Mueller subpoenas Trump Organization for documents related to Russia – report
Reported order is first time special counsel has asked for documents directly related to Trump’s businesses in course of investigation
FROM THE GUARDIAN
Thu 15 Mar 2018 14.25 EDTLast modified on Thu 15 Mar 2018 15.55 EDT
The special counsel, Robert Mueller, has subpoenaed the Trump Organization to turn over documents, including some related to Russia, the New York Times reported on Thursday, in a sign that the investigation is inching closer to the president.
Trump Organization ‘negotiated with sanctioned Russian bank in 2016’
The subpoena was delivered in “recent weeks” and includes an order for the Trump Organization to turn over all documents related to Russia and other topics he is investigating, the Times reported, citing two people briefed on the matter.
It is the first known order directly related to Trump’s sprawling business empire.
Asked by the New York Times last year whether he would consider Mueller examining his and his family’s finances a “red line”, Trump said: “I would say yeah. I would say yes. By the way, I would say, I don’t – I don’t – I mean, it’s possible there’s a condo or something, so, you know, I sell a lot of condo units, and somebody from Russia buys a condo, who knows?”
He added: “I don’t make money from Russia. Other than I held the Miss Universe pageant there eight, nine years.”
On Twitter, Trump has said he has had “nothing to do with Russia – no deals, no loans, no nothing”.
But on Wednesday Democratic lawmakers investigating possible collusion between the Trump campaign and the Kremlin alleged that the future president’s private company was “actively negotiating” a business deal in Moscow with a sanctioned Russian bank during the 2016 election campaign.
The statement by Democrats on the House intelligence committee, who have had access to internal Trump Organization documents and interviewed key witnesses, raises new questions about the Trump Organization’s financial ties to Russia and its possible willingness to deal with a bank that had been placed under US sanctions.
The Democrats did not indicate the source of their information.
One month before Trump laid down this “red line”, Don McGahn, the White House counsel, reportedly threatened to quit after Trump asked him to have Mueller fired because the president believed he had a number of conflicts of interest that disqualified him from overseeing the investigation.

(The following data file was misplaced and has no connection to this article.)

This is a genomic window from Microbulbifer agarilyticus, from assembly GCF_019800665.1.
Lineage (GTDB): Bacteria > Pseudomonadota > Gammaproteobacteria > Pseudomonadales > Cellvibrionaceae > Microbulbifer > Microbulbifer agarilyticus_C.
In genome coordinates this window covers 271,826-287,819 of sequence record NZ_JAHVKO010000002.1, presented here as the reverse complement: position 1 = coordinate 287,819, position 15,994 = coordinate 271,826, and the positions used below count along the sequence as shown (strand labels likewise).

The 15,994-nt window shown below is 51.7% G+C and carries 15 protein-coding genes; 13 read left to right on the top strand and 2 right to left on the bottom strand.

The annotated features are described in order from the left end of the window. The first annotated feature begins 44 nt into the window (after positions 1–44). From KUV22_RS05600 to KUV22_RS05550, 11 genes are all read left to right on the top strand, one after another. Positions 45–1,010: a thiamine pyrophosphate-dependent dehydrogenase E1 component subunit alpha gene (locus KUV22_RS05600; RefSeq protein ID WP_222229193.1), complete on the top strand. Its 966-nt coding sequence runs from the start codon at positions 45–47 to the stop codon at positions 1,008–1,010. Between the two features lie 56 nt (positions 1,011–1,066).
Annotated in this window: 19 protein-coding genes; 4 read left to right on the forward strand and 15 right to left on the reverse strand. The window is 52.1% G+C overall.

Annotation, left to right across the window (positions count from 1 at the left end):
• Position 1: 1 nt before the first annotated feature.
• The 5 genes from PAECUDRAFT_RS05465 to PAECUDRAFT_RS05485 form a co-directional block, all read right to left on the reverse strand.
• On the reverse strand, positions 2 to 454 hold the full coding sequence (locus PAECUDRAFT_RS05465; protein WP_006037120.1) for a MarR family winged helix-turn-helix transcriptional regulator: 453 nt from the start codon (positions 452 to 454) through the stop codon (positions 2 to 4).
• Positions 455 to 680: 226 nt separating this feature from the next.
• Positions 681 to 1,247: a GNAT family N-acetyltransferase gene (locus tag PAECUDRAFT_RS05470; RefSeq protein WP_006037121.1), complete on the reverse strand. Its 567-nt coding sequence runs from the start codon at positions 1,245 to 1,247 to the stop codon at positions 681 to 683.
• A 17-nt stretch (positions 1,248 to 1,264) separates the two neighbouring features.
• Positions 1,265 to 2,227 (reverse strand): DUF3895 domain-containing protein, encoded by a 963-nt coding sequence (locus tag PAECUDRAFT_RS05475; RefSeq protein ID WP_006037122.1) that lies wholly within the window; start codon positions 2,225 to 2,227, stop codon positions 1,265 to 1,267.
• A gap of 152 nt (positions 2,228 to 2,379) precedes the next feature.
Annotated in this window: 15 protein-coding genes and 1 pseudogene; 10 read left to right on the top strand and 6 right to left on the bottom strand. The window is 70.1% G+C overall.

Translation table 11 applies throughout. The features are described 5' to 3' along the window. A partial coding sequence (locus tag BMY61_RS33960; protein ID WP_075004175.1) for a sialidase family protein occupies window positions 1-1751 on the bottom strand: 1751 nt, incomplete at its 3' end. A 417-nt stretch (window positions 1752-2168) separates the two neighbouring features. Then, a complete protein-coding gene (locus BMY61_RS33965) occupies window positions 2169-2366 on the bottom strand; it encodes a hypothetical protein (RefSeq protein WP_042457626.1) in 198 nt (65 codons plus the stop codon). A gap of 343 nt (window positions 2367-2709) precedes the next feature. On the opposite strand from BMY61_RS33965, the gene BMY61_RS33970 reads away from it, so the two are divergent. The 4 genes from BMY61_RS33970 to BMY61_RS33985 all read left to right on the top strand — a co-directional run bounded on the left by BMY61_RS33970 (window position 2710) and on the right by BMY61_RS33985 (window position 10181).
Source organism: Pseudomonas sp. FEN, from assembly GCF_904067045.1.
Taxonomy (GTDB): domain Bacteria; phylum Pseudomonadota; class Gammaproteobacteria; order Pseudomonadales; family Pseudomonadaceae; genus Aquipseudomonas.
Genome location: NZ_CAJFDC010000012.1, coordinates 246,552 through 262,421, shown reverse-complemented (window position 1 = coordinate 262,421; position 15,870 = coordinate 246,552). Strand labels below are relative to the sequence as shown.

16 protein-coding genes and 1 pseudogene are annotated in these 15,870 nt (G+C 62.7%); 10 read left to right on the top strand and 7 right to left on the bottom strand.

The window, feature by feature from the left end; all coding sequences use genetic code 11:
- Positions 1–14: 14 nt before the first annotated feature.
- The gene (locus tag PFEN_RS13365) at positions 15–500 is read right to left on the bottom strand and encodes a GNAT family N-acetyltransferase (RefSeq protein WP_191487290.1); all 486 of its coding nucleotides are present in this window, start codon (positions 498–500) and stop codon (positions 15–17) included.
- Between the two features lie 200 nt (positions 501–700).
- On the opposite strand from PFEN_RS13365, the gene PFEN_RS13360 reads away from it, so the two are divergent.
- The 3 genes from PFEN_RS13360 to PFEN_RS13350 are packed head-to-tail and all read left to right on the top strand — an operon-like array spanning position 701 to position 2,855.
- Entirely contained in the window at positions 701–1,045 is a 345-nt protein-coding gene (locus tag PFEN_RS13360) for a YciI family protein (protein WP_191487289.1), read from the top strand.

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Meanwhile a new poll from Pew Research Center found 61% of Americans were very or somewhat confident Mueller will conduct a fair investigation.
Opinions divided along party lines. Some 46% of Republicans and Republican-leaning independents agreed, while for Democrats the figure was 75%.
The study, carried out before Thursday’s announcement of sanctions on Russian intelligence for its interference in the 2016 elections, also found 55% of Americans either not at all or not too confident that the Trump administration will take serious action to prevent Russia from influencing future elections in this country.
Mueller was appointed in May 2017 to investigate whether the Trump campaign colluded with Russia to sway the 2016 presidential election.
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He is also reportedly investigating whether Trump obstructed justice by firing former FBI director James Comey, who has said he refused to give the president his loyalty.
The White House referred all inquiries to the Trump Organization. A lawyer for the Trump Organization did not wish to comment on the record.
At her regular media briefing, press secretary Sarah Sanders declined to address reports of the subpoena directly.
“As we’ve maintained all along and as the president has said numerous times, there was no collusion between the campaign and Russia,” Sanders told reporters. “We’re going to continue to fully cooperate out of respect for the special counsel. We’re not going to comment: for any specific questions about the Trump Organization, I’d refer you there.”
Additional reporting by David Smith
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